AFTRS rolls out new courses in production management, production accounting

30 March, 2017 by Harry Windsor

Bree Sigsworth Pryce, Course Leader, Diplomas.

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Bree Sigsworth Pryce began working at AFTRS in 2013 after a stint at TAFE. The education specialist has helped build a framework for the school’s new Diploma courses, designed to be less entry-level and more focused on practical skills than those offered previously.

The new diplomas (one semester) and advanced diplomas (two) are a direct response to the findings of the industry skills survey commissioned by the school and released last year. 

Survey participants asked for “shorter courses that were very skills targeted,” says Sigsworth Pryce. 

The diploma in camera fundamentals is gone, replaced by a diploma in camera. “The new one has a very specific focus on developing skills in the shooter-producer role.” 

The old editing diploma, an entry-level introduction to AVID and editing theory, has been replaced with a one designed to give students the brass-tacks skills to become working assistant editors.

“It doesn’t have the theory in it, because we think that [the] people who are choosing this course are up to date with the theory of editing and perhaps have already been editing on Premiere Pro. They really want to come [to AFTRS] to get very skilled in using an AVID. So there’s more cutting in this Diploma than there was in the old one.”

AFTRS is also offering a brand new course in production management. Designing the diploma, AFTRS sought out the advice of production accounting company Moneypenny for some pointers to weave into two lessons in the production management course. 

“Through that conversation it became really apparent that it was much bigger than just the two lessons, and so then we decided that a diploma [in production accounting] was appropriate. And Moneypenny have been involved now for the whole development, and they will be involved in the delivery as well.”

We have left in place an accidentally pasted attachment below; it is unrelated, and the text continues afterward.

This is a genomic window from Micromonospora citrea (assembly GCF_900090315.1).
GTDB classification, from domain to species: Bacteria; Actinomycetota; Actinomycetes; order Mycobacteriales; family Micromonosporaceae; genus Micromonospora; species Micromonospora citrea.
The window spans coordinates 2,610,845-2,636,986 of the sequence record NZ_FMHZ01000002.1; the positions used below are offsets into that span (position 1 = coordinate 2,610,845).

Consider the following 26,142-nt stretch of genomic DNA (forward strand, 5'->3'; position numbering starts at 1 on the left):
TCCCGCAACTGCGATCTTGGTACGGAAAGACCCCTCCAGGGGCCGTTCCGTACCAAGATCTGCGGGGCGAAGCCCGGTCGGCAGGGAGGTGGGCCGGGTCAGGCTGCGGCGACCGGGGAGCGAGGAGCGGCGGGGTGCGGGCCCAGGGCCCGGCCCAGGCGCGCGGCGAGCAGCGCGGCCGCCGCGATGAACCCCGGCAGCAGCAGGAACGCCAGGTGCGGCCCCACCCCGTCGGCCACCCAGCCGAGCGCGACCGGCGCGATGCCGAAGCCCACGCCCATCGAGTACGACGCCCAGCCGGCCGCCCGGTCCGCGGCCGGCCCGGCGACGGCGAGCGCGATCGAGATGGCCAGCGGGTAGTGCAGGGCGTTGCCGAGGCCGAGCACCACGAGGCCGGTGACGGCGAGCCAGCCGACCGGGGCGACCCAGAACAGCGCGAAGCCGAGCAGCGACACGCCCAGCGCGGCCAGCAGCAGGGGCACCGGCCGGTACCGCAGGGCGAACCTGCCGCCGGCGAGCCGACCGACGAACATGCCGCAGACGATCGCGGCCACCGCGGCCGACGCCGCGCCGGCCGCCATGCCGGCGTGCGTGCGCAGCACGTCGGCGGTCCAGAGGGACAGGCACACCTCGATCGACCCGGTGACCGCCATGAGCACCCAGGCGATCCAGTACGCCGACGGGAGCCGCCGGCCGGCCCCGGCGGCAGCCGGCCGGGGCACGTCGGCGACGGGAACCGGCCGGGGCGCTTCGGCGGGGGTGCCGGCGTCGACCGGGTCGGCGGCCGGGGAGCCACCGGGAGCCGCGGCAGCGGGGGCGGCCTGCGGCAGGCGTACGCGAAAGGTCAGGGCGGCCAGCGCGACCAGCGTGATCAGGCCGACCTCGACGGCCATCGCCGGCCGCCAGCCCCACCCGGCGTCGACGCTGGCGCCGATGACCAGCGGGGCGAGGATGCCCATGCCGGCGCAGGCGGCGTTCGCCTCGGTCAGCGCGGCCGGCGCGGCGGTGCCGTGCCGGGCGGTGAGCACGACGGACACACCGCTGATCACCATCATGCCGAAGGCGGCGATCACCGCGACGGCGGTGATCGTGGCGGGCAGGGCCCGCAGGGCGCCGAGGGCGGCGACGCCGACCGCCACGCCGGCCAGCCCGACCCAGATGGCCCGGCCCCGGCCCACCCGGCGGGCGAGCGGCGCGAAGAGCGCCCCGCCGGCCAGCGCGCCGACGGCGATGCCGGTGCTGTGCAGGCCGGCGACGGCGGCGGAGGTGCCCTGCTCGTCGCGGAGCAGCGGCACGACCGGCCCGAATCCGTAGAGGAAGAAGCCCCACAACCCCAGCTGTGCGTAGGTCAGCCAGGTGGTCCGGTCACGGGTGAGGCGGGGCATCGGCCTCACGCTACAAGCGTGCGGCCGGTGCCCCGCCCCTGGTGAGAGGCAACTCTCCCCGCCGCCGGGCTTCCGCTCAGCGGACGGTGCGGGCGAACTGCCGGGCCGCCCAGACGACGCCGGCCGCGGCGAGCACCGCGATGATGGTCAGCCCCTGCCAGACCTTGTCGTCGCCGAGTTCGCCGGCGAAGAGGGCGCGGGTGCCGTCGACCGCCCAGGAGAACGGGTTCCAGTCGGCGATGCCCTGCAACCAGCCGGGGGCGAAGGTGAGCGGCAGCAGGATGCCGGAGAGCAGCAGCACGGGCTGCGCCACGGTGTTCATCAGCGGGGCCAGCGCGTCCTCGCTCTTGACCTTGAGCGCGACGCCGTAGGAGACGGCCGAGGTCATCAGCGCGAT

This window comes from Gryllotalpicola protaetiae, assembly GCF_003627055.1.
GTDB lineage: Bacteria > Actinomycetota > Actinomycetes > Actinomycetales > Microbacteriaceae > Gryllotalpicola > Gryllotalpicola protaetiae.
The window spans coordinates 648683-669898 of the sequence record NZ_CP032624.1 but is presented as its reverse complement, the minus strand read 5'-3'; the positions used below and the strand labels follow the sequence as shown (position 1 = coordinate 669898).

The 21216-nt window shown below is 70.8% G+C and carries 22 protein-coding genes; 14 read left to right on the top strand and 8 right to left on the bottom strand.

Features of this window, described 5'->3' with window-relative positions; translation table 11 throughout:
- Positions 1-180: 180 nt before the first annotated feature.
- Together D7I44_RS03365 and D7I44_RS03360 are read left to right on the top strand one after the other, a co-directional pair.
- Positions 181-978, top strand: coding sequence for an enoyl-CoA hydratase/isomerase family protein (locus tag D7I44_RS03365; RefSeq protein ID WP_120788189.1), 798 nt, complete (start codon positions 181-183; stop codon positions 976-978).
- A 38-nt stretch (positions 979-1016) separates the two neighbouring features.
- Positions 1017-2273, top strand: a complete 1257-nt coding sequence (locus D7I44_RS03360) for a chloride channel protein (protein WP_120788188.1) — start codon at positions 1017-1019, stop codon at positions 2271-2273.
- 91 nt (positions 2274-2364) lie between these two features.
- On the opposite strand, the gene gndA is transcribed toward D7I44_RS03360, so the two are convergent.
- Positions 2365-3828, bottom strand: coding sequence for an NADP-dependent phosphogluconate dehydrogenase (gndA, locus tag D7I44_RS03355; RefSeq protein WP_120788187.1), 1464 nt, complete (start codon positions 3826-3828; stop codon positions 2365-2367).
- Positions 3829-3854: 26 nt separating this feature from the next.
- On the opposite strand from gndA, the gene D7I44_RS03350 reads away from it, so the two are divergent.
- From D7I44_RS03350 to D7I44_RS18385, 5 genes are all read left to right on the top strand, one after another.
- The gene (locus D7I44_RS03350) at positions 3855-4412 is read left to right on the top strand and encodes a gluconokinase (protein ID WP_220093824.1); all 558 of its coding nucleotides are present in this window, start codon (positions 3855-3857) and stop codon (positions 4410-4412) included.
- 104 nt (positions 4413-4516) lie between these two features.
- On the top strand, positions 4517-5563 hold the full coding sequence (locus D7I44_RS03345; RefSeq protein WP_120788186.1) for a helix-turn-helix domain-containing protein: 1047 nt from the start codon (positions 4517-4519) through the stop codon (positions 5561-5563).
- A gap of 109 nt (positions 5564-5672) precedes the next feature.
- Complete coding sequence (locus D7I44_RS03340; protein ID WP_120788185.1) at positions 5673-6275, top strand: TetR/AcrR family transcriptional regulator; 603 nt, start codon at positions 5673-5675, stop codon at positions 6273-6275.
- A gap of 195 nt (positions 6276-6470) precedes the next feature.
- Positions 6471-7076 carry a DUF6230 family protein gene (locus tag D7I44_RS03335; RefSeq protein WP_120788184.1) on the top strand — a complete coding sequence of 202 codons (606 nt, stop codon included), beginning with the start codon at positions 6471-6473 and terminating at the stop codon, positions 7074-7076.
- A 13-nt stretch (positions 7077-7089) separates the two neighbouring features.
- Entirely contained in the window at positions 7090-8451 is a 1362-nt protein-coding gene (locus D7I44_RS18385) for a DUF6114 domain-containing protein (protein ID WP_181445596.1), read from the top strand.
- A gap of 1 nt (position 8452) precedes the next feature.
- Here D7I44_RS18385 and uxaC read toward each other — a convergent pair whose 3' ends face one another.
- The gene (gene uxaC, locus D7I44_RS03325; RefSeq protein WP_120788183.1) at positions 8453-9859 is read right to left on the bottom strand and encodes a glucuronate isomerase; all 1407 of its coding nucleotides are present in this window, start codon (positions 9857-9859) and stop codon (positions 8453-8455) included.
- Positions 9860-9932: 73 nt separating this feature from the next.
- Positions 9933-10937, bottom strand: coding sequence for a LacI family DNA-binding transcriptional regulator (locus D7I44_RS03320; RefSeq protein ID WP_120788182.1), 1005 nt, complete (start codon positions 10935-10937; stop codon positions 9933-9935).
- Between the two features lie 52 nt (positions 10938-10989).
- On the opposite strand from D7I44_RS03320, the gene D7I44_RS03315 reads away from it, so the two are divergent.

That diploma will begin in the second half of the year via the school’s mid-year intake (applications open April 3).  

Advanced diplomas such as Production Sound offer placements for students in the second semester, while the one-semester, sixteen-week diplomas offer none. 

“The advanced diplomas cover a wider skills section, whereas the diplomas are a little more niche in terms of their skills,” says Sigsworth Pryce. “In terms of entry, you don’t need to have completed a diploma to complete an advanced diploma.”

Advanced and standard diplomas each require around seven and a half hours a week in terms of contact hours, with students expected to spend double that working on projects or doing homework in their own time. 

Diploma courses are held after-hours or online – or a combination of both. 

“If it’s an on-campus course it’ll be 6-9 pm a couple of nights a week, or it might be a full Saturday. It depends how much is on-campus and how much is online. A lot of our courses are blended: they might be predominantly online but students still come in for a couple of weekend workshops.”

“The courses are designed for industry, so we don’t want people to find them inconvenient to do. So we’ve tried to put the courses in a time-slot that allows them to maintain their position in the industry while upskilling.”

Another new offering in 2017 is the Advanced Diploma in Script Editing and Development, taught online (with a couple of weekend workshops) by Matthew Dabner, writer of The Square, and Gina Roncoli, whose credits include Out of the Blue and My Place.

 “We have a feature film writing course and a TV writing course, so in the first semester they’re working with some of our grad cert. screenwriting students. In the second semester our script editing students will work closely with our [Advanced Diploma] writing students. So it’ll give them a real experience not just in giving notes, but [in] working with writers and helping writers through that process.”

AFTRS has been been in discussions with industry figures to come in as guest lecturers, Sigsworth Pryce says.

“We’ve seen that in the last two years when we’ve run the screenwriting in series TV [course]. We get industry people to come in and listen to pitches from students. And students have been able to make those connections and [have] been invited to writers’ rooms. That’s a really good way AFTRS has been able to use its connections with industry.”

The mid-year intake courses include the Diploma in Production Accounting, Diploma in Camera, Diploma in Grading, Diploma in Editing and Diploma in Production Management. Applications open April 3.

 

 

 

 

 

 

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